Some of the nation’s largest brokerages are nearing agreement to pay almost $1 billion to settle conflict-of-interest allegations, one of the largest fines ever levied by securities regulators, people familiar with the talks said.
“It’s a done deal,” one source told CBS MarketWatch.
However, a different person cautioned that while talks “have picked up” not all firms have signed off on the pact so a pact could be delayed.
The expected settlement calls for the 12 firms to implement reforms to remove bias, sources familiar with the talks said Thursday on the condition of anonymity. One reform calls for the firms to fund independent stock research for investors that would complement their own analysts’ work.
The agreement includes firms such as Citigroup, Goldman Sachs and Merrill Lynch. The largest fine was expected to be about $350 million to be paid by Citigroup, a regulatory source said.
The deal also would ban initial public stock offerings to chief executives of companies that have investment banking business with the Wall Street firms, the sources said. The deal was to be announced Friday.
CBS MarketWatch editor Tom Bemis says it appears that some of that money is going to go into restitution fund for investors.
“Relative to the kind of losses that investors have seen over last two or three years, it’s trivial, but it is a large headline number, at least,” Bemis said, “and there is at least the potential for some compensation in the most egregious cases.”
In agreeing to the fines, the firms would neither admit nor deny charges that they had misled investors, The New York Times reported Friday.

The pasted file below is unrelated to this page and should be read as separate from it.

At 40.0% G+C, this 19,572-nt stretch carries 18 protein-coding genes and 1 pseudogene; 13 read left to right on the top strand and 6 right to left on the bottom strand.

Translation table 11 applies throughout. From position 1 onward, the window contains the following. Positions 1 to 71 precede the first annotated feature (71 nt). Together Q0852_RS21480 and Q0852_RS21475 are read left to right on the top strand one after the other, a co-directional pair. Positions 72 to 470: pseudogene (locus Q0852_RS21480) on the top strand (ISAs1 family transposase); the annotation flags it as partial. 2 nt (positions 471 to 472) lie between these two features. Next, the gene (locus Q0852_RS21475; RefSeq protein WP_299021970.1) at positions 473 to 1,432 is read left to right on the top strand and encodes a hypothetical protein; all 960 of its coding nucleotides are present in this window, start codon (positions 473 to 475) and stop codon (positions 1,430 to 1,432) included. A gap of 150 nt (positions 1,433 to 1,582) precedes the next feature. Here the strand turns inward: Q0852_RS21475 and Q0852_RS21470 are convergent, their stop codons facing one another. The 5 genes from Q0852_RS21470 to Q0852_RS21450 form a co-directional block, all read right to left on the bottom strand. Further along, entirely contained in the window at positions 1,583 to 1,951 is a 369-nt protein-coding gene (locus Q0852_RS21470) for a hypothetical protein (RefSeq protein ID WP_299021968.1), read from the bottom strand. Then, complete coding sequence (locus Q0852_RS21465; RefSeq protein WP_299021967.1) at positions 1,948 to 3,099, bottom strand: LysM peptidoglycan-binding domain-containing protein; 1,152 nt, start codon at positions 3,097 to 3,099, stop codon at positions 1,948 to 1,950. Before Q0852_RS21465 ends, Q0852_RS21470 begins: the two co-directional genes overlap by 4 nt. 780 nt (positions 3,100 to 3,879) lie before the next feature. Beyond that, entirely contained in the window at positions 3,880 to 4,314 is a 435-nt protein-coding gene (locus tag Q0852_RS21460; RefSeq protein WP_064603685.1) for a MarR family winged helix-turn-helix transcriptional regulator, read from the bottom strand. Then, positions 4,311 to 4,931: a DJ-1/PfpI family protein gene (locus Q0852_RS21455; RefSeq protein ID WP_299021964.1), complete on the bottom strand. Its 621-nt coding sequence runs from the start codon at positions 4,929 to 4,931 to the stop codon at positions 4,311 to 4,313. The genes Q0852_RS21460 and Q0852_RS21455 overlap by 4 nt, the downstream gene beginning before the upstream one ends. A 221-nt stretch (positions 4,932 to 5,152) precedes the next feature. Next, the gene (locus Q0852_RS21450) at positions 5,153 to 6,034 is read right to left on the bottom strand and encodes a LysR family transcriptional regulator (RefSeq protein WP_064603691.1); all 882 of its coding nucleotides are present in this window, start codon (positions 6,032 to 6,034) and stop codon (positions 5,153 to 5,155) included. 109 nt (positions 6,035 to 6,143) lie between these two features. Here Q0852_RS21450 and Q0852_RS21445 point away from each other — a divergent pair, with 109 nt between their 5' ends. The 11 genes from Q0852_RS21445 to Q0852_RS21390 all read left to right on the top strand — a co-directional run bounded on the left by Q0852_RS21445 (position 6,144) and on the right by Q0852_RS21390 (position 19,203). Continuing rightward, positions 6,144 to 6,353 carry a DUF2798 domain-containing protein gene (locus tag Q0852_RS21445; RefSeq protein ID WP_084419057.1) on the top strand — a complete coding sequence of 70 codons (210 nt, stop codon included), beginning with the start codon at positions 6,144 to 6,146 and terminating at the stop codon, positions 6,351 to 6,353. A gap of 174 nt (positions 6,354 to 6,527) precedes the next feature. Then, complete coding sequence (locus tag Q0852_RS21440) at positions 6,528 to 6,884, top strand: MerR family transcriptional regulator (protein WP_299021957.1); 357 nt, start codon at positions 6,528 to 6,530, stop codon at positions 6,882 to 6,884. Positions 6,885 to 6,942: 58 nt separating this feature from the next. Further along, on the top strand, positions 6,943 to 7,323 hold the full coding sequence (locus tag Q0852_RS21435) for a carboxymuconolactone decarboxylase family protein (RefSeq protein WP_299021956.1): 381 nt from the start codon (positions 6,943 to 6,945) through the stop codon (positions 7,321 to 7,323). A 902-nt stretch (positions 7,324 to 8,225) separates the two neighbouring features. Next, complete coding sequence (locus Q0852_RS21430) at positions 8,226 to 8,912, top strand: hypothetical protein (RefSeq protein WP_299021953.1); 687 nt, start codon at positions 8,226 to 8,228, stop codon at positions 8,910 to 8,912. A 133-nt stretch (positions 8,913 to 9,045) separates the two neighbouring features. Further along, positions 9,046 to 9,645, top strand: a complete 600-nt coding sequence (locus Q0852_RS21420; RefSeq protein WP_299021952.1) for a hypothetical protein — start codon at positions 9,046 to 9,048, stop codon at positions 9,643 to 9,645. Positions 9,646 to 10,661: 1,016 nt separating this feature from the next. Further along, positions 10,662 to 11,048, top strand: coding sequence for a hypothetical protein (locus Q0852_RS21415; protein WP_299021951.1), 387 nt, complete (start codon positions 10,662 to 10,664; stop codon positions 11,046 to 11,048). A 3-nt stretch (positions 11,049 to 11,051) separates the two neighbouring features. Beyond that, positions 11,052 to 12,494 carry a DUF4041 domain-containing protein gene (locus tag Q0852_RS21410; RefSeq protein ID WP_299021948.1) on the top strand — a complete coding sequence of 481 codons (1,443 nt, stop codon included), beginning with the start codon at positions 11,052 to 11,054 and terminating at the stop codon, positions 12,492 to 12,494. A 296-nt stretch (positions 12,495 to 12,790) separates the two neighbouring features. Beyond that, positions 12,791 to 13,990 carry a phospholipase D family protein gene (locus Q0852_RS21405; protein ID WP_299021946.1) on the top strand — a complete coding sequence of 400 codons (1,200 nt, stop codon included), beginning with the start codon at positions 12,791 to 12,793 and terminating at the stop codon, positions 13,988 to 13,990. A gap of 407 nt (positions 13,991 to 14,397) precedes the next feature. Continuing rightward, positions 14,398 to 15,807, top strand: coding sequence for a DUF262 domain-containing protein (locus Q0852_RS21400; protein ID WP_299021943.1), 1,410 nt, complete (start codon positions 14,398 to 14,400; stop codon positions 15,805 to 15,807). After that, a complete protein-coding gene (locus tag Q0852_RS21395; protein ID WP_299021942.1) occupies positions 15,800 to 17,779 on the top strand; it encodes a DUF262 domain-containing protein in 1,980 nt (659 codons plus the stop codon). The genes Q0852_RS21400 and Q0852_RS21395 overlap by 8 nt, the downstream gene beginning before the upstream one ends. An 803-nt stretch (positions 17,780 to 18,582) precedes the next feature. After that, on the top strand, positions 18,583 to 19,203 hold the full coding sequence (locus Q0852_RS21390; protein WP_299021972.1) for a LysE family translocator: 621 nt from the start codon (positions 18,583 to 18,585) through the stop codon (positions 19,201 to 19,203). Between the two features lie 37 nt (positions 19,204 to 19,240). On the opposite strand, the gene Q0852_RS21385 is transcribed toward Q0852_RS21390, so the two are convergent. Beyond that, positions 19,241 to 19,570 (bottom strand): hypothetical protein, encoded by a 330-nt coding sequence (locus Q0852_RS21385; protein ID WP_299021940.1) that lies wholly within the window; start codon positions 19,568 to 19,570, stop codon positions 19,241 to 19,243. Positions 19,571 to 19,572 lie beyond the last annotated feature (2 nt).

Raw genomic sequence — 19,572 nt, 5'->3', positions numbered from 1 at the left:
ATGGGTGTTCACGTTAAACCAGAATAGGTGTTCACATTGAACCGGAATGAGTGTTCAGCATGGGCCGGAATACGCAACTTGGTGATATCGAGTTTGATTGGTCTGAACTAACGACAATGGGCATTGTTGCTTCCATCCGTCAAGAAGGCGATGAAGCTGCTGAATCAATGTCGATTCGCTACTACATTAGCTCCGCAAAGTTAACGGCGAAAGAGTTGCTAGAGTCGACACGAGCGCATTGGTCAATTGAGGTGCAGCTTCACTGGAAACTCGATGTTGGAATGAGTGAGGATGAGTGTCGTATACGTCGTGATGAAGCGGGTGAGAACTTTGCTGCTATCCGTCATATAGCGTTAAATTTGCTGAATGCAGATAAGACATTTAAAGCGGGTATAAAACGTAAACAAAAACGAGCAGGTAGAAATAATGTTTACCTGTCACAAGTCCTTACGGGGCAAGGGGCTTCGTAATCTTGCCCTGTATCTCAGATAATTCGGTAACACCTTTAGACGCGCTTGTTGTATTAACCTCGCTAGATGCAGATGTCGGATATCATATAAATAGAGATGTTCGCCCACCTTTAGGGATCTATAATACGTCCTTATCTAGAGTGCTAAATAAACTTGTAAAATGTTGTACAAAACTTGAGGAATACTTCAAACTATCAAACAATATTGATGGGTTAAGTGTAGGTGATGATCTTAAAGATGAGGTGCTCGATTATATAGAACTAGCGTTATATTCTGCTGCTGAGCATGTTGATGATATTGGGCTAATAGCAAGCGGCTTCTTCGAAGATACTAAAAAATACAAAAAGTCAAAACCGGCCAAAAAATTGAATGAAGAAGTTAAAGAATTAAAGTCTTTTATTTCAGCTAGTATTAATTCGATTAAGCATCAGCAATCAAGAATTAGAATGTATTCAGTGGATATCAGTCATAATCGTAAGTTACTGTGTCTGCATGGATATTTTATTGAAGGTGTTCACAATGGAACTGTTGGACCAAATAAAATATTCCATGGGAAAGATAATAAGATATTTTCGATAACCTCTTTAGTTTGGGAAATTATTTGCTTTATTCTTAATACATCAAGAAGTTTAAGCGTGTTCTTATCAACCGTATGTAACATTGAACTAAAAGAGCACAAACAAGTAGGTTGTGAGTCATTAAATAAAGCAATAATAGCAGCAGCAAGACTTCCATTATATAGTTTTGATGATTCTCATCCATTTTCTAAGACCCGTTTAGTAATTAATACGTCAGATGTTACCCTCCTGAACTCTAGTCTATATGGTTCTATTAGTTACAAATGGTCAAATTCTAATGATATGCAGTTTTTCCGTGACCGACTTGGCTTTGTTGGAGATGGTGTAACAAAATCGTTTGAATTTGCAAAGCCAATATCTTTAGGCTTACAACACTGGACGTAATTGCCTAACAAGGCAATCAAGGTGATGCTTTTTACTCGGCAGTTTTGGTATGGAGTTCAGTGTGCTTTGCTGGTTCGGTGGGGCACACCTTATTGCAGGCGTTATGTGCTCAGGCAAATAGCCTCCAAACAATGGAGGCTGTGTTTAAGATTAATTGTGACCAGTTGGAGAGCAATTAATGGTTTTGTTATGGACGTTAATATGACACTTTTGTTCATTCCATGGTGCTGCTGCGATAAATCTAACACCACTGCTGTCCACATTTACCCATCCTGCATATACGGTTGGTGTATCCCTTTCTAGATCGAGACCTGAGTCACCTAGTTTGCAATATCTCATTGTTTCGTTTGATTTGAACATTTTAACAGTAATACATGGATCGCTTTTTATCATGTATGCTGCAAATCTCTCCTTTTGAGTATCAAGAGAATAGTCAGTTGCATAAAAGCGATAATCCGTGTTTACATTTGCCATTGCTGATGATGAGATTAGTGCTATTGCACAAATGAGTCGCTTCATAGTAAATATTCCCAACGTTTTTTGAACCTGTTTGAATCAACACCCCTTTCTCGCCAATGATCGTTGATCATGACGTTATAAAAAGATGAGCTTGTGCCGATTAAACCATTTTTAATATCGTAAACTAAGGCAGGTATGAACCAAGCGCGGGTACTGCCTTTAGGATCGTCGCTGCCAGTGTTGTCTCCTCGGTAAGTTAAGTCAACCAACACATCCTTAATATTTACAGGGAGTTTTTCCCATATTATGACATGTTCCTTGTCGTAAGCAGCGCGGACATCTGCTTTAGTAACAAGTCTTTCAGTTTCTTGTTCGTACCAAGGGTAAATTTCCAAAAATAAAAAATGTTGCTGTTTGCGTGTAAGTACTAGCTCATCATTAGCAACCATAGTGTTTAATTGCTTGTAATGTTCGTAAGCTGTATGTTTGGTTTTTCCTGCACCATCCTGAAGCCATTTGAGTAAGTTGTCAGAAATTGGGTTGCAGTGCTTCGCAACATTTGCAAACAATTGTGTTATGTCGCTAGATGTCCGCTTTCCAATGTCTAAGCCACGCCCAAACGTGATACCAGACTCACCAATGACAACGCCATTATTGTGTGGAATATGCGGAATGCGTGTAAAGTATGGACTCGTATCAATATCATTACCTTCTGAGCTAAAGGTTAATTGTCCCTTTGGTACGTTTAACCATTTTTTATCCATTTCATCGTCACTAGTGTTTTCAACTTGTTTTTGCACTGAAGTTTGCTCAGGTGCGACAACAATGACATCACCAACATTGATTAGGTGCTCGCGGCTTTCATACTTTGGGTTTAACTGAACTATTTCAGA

Regulators began investigating brokerages following the decline of Enron Corp. and revelations that small investors lost millions of dollars after they were advised to buy stocks that analysts privately derided in order to bolster the stocks’ value and lure the companies as investment banking clients.
A dozen major brokerages have been meeting in New York City over the last two weeks with representatives of New York Attorney General Eliot Spitzer and Steven Cutler, the enforcement director of the Securities and Exchange Commission.
The SEC and Spitzer’s office declined to comment on a possible settlement. Officials at Citigroup, Merrill Lynch and Salomon Smith Barney also declined to comment Thursday.
The brokerages gave their initial support in October, but squabbles over the fines and which firms would pay how much has held up the settlement.
The biggest progress in the talks came Tuesday when smaller brokerages dropped their effort to lower their fines from a range of $50 million to $75 million, one of the sources said.
In May, Merrill Lynch, the nation’s largest brokerage firm, agreed to a settlement with Spitzer’s office that included a $100 million fine and the separation of its analysts from investment banking.
That is probably what will happen at the other brokerages, said Bemis.
“It looks as if there is going to be an effort to separate research from the investment banking business and maybe some move to move that outside the brokerage firms, and there will be requirements for monitoring the quality of the research and guaranteeing that independent research is also provided along with any product that comes from the brokerages themselves,” he said.
Spitzer had released documents and e-mails showing that Merrill Lynch analysts privately used words like “disaster” and “dog” to describe some stocks while publicly recommending that investors buy the companies’ shares.
The National Association of Securities Dealers, which polices the brokerage industry, and the New York Stock Exchange announced in October that they were tightening their rules governing analysts and stock offerings.
The other brokerages in the settlement talks include Bear Stearns, Credit Suisse First Boston, Deutsche Bank, J.P. Morgan Chase, Lehman Brothers Holdings, Morgan Stanley, UBS Warburg and U.S. Bancorp.
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